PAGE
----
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Comparison of two radiation boost schedules in postlumpectomy patients with breast cancer


1 Department of Radiation Oncology, Regional Cancer Centre, Postgraduate Institute of Medical Education and Research, Chandigarh, India
2 Department of Radiation Oncology, MMIMSR, MMU, Mullana, Ambala, Haryana, India
3 Department of General Surgery, Postgraduate Institute of Medical Education and Research, Chandigarh, India

Correspondence Address:
Budhi Singh Yadav,
Department of Radiation Oncology, Regional Cancer Centre, Postgraduate Institute of Medical Education and Research, Sector-12, Chandigarh
India
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Source of Support: None, Conflict of Interest: None

DOI: 10.4103/jcrt.JCRT_549_19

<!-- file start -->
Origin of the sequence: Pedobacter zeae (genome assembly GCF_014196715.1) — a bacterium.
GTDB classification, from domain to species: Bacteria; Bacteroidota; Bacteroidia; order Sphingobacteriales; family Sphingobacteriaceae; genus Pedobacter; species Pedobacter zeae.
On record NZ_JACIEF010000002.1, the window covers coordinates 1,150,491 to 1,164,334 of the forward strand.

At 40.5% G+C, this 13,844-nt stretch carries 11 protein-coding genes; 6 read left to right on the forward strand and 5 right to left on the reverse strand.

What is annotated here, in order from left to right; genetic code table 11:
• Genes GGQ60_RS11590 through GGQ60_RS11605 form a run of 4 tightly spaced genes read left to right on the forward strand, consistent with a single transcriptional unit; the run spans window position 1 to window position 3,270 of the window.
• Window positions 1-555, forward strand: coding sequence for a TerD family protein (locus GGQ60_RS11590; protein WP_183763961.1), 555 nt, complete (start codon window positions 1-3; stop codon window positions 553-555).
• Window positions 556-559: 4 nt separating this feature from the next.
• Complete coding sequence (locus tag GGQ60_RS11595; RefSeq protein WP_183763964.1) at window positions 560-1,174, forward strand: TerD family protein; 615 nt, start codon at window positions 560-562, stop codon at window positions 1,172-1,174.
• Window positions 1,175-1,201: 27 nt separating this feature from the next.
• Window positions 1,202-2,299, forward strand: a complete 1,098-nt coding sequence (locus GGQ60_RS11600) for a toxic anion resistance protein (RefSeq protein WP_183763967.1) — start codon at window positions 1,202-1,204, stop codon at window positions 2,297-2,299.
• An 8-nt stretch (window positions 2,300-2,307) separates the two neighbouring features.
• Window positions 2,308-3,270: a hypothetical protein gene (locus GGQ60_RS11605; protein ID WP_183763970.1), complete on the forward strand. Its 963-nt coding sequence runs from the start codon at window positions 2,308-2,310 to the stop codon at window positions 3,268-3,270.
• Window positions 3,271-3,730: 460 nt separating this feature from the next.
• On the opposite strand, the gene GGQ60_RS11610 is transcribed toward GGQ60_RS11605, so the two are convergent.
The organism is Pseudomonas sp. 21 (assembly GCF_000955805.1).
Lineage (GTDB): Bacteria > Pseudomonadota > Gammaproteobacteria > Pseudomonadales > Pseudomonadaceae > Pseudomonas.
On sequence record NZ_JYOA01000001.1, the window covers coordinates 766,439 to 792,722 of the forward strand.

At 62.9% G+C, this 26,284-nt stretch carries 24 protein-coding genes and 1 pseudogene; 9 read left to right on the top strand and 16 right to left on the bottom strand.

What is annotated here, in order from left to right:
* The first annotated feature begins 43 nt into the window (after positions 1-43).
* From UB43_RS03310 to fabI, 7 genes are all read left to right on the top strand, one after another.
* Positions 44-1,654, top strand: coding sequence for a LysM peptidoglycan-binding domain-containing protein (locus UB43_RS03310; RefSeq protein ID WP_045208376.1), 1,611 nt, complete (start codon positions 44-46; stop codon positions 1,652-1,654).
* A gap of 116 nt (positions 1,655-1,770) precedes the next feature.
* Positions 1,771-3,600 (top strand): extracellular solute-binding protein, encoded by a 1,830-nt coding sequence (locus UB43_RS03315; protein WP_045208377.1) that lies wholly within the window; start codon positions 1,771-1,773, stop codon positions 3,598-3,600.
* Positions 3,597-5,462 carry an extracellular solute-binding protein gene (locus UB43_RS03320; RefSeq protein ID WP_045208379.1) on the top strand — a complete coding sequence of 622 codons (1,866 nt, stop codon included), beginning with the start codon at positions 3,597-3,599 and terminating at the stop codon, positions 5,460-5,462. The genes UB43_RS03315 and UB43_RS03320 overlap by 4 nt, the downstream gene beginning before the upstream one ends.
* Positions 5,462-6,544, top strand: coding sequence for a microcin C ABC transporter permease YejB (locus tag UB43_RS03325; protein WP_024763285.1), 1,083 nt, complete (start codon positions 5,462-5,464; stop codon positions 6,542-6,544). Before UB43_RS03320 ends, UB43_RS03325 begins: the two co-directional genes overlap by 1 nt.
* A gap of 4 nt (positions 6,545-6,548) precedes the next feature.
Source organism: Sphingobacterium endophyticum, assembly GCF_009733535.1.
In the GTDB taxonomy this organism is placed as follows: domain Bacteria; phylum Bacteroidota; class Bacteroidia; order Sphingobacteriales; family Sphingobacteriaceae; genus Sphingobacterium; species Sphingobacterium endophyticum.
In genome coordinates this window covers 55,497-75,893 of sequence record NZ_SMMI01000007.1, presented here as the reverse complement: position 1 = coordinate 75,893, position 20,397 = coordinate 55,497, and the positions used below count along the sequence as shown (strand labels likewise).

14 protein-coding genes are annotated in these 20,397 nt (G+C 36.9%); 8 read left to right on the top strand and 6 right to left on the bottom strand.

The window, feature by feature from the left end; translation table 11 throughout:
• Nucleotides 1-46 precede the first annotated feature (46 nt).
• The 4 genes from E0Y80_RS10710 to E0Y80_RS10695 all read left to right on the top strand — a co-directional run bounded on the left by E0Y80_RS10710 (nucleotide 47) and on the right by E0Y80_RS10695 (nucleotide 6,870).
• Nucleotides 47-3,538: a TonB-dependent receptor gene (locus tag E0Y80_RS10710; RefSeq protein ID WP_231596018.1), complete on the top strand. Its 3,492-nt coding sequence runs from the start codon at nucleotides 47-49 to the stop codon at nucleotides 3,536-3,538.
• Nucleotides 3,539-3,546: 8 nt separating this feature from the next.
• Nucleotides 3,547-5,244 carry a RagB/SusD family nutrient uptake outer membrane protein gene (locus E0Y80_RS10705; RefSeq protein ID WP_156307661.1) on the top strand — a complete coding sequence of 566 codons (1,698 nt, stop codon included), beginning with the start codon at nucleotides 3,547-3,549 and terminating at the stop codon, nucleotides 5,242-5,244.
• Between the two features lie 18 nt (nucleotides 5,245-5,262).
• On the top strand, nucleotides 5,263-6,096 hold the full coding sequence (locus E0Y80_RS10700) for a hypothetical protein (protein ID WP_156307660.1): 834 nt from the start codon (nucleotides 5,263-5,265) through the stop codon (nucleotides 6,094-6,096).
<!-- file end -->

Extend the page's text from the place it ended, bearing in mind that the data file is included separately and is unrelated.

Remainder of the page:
Background: We have been practicing hypofractionation, 40 Gy in 16 fractions over 3 weeks for whole breast irradiation (WBI) for the past five decades with or without boost at our center. In this study, we compared two boost schedules of 10 Gy/5#/1 week with 16 Gy/8#/1.5 weeks in postlumpectomy patients with breast cancer after WBI. Materials and Methods: From June 2012 to June 2016, the study included 87 breast cancer patients postbreast conservation surgery. The institutional ethics committee approved the study, which was registered with ClinicalTrials.gov (ClinicalTrials.gov identifier no. CT02142907). All patients were treated with WBI of 40 Gy/16#/3 weeks. WBI was followed by tumor bed boost of 10 Gy/5#/1 week in 44 patients and 16 Gy/8#/1.5 weeks in 43 patients, either with electron beam therapy or 3D CRT with photons. The primary endpoint of the study was the comparison of local control between two schedules. Secondary endpoints were acute and late radiation toxicities, cosmetic score analysis, disease-free survival (DFS), and overall survival (OS). The assessment of acute and late skin toxicity was made as per RTOG scores and LENT-SOMA scale. The cosmetic assessment was made with Harvard/NSABP/RTOG Breast Cosmesis Grading Scale. Results: Median follow-up was 55 months (range 18–78 months). Local recurrence was seen in 1 (2.3%) patient in the 16 Gy boost only. Acute Grade 2 skin toxicity was 33% in 16 Gy boost arm compared to 23% in 10 Gy boost arm. Late skin toxicities were also high in patients with 16 Gy boost. Grade ≥2 induration was seen in 4.5% and 14% of patients with 10 Gy and 16 Gy boost, respectively. None of the patients with 10 Gy boost had Grade 2 edema as compared to 5% with 16 Gy. Pigmentation was observed in 9% and 23% patients with 10 Gy and 16 Gy boost, respectively. Grade 1 fibrosis was 2% versus 12% in patients with 10 Gy and 16 Gy boost, respectively. The cosmetic score was good/excellent in 91% and 84% of patients with 10 Gy and 16 Gy boost, respectively. Distant metastasis occurred in 2 (4%) and 3 (7%) patients in 10 Gy and 16 Gy boost, respectively. DFS and OS at 5 years were comparable between the two boost schedules. Conclusion: Local control was comparable with 10 Gy and 16 Gy boost. Acute and late skin toxicities were higher with 16 Gy boost dose. The cosmetic score was better with 10 Gy boost. DFS and OS was comparable with the two boost schedules. Hence, a boost of 10 Gy/5# after WBI may be adequate in patients with breast cancer.


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